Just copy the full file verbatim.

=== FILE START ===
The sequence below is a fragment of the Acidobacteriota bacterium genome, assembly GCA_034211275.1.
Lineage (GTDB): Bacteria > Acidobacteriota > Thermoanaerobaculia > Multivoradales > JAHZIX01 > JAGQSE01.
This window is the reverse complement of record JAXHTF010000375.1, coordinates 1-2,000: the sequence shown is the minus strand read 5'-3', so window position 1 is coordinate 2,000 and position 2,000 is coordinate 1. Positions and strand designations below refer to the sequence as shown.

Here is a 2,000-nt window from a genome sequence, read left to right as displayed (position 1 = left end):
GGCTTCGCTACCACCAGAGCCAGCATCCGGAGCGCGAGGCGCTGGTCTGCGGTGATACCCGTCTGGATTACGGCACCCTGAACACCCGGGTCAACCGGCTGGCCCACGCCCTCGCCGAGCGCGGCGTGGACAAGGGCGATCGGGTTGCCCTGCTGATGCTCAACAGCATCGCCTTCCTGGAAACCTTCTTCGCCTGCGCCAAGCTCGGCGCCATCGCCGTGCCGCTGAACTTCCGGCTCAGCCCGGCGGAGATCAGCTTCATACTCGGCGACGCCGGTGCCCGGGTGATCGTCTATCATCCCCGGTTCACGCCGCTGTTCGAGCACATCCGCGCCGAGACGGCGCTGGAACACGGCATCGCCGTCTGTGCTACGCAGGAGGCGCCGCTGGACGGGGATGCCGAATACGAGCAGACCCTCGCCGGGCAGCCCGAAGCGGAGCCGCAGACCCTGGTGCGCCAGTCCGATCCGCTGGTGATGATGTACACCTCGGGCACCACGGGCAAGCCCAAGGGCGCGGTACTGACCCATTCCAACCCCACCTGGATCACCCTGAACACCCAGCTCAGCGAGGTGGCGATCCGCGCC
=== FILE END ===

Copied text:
The sequence below is a fragment of the Acidobacteriota bacterium genome, assembly GCA_034211275.1.
Lineage (GTDB): Bacteria > Acidobacteriota > Thermoanaerobaculia > Multivoradales > JAHZIX01 > JAGQSE01.
This window is the reverse complement of record JAXHTF010000375.1, coordinates 1-2,000: the sequence shown is the minus strand read 5'-3', so window position 1 is coordinate 2,000 and position 2,000 is coordinate 1. Positions and strand designations below refer to the sequence as shown.

Here is a 2,000-nt window from a genome sequence, read left to right as displayed (position 1 = left end):
GGCTTCGCTACCACCAGAGCCAGCATCCGGAGCGCGAGGCGCTGGTCTGCGGTGATACCCGTCTGGATTACGGCACCCTGAACACCCGGGTCAACCGGCTGGCCCACGCCCTCGCCGAGCGCGGCGTGGACAAGGGCGATCGGGTTGCCCTGCTGATGCTCAACAGCATCGCCTTCCTGGAAACCTTCTTCGCCTGCGCCAAGCTCGGCGCCATCGCCGTGCCGCTGAACTTCCGGCTCAGCCCGGCGGAGATCAGCTTCATACTCGGCGACGCCGGTGCCCGGGTGATCGTCTATCATCCCCGGTTCACGCCGCTGTTCGAGCACATCCGCGCCGAGACGGCGCTGGAACACGGCATCGCCGTCTGTGCTACGCAGGAGGCGCCGCTGGACGGGGATGCCGAATACGAGCAGACCCTCGCCGGGCAGCCCGAAGCGGAGCCGCAGACCCTGGTGCGCCAGTCCGATCCGCTGGTGATGATGTACACCTCGGGCACCACGGGCAAGCCCAAGGGCGCGGTACTGACCCATTCCAACCCCACCTGGATCACCCTGAACACCCAGCTCAGCGAGGTGGCGATCCGCGCC